Sean M. Carroll has published a physics paper in which he claims to have “squelched” Boltzmann brains. Carroll, a cosmologist and physicist specializing in general relativity and cosmology at Caltech, is highly regarded by the New Atheist community. Carroll calls himself a “poetic naturalist,” by which he means an atheist who’s not boring. He denies libertarian free will, is a determinist, and denies that religion and science are compatible. The subtitle of his website is “In truth, only atoms and the void.” You see where he’s coming from.
His pronouncement on Boltzmann brains is remarkable. Not for its erudition — the physics may be fine but the logic is atrocious — but for Carroll’s glaring error and the gullibility of the atheist and materialist community that accepts his conclusion.
First, some background.
Ludwig Boltzmann was an Austrian physicist who worked in the late 19th century. He was a pioneer in statistical mechanics, and made fundamental contributions to the physics of atoms, molecules, and of thermodynamics and of the kinetic theory of gasses.
Boltzmann noted a bizarre consequence of his statistical understanding of matter. Because all that is necessary for man to understand himself and nature is his mind, and because it is statistically much more likely that an isolated brain should exist than that a highly complex universe full of billions of human beings (with brains) should exist, it is much more likely that each of us is an isolated brain in a disorganized universe that is deluded into thinking that the complex universe exists. Boltzmann’s idea is a 19th-century “brain-in-a-vat” concept.
Boltzmann’s idea was developed in greater detail in the late 20th century (Boltzmann himself only mentioned it briefly). It would seem, if one accepts a materialistic (and Godless) universe, that an isolated brain is much more likely to exist than the complex intricate universe that we believe exists around us. For some materialists and atheists, the Boltzmann Brain paradox poses quite a metaphysical challenge. It seems to lead to a peculiar variant of solipsism. From the perspective of probability, if we are mere material beings in a Godless universe, it would seem that this naked-brain solipsism is vastly the most likely scenario, because it is much simpler, and thus much more likely, than an entire universe. This appears to have caused the materialist/atheist community some angst.
Sean Carroll rides to the rescue. He tells his audience not to worry:
Kim Boddy, Jason Pollack and I have been re-examining how quantum fluctuations work in cosmology, and in a new paper we’ve come to a surprising conclusion: cosmologists have been getting it wrong for decades now. In an expanding universe that has nothing in it but vacuum energy, there simply aren’t any quantum fluctuations at all. Our approach shows that the conventional understanding of inflationary perturbations gets the right answer, although the perturbations aren’t due to “fluctuations”; they’re due to an effective measurement of the quantum state of the inflaton field when the universe reheats at the end of inflation. In contrast, less empirically-grounded ideas such as Boltzmann brains and eternal inflation both rely crucially on treating fluctuations as true dynamical events, occurring in real time — and we say that’s just wrong…This reasoning provides an escape from the Boltzmann brain problem…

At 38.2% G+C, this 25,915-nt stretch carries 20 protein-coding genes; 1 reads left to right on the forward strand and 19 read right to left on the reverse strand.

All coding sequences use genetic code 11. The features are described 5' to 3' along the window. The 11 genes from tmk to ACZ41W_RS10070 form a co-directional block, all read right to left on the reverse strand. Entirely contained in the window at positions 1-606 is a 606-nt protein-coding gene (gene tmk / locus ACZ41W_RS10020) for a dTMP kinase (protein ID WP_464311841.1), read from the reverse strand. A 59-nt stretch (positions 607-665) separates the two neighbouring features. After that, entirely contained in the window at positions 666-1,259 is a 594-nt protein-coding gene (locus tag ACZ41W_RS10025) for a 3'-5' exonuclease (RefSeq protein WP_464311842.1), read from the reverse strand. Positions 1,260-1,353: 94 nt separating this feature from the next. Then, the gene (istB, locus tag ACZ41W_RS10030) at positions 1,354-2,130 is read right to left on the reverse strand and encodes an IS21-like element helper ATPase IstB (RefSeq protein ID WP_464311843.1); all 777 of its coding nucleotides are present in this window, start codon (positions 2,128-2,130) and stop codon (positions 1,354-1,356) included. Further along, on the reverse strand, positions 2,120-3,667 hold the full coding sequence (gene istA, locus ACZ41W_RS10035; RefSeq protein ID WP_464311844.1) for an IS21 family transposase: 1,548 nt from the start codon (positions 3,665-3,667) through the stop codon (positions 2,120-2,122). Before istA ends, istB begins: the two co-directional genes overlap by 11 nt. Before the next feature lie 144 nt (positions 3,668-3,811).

Carroll argues that his new perspective on cosmology rules out quantum fluctuations as genuine events, which undermines the logic underlying the Boltzmann brain paradox. In the modern interpretation of Boltzmann brains, they would arise by quantum fluctuations. No fluctuations, no Boltzmann brains.
Carroll got his paper published, and his refutation of the Boltzmann brain paradox has garnered quite a bit of attention.
But Carroll makes a remarkable error. If we are comparing the likelihood between a universe actually as we conceive it, and a Boltzmann brain in chaos soup, we can’t use the laws of quantum mechanics to adjudicate the question, because if you are a Boltzmann brain, then your conception of laws of physics is unreliable and you can’t rely on your concept of quantum mechanics to get you out of the dilemma. To invoke quantum mechanics to “prove” that you’re not a Boltzmann brain is to ignore the fact that being a Boltzmann brain means that you have no reliable knowledge of nature, and no reliable knowledge of quantum mechanics.
Carroll can’t appeal to laws of physics to adjudicate a debate on whether we are capable of knowing the laws of physics. The Boltzmann brain argument dovetails in some respects with Alvin Plantinga’s evolutionary argument against naturalism. Materialism fatally undercuts the reliability of our perceptions and concepts if we are indeed merely material evolved beings.
If you are an isolated Boltzmann brain floating in chaotic soup, you have no way of really knowing that you are (or are not) a Boltzmann brain. Quantum mechanics won’t get you out of the jam, because if you a Boltzmann brain, you are deluded about nature and you have no reason to trust your conception of quantum mechanics. Materialistic explanations for man are always, in the final analysis, self-refuting.
Dr. Sean “only atoms and the void” Carroll gives us a disturbingly clear glimpse of an intellectual void. He garners great respect from New Atheists, for reasons obscure — perhaps in the land of the blind the one-eyed man really is king. Such is the dead end of materialism and atheism, and Carroll is so lost in his materialist musings that he doesn’t see the obvious contradiction in his witless philosophical error.
Image credit: FotoEmotions via Pixabay.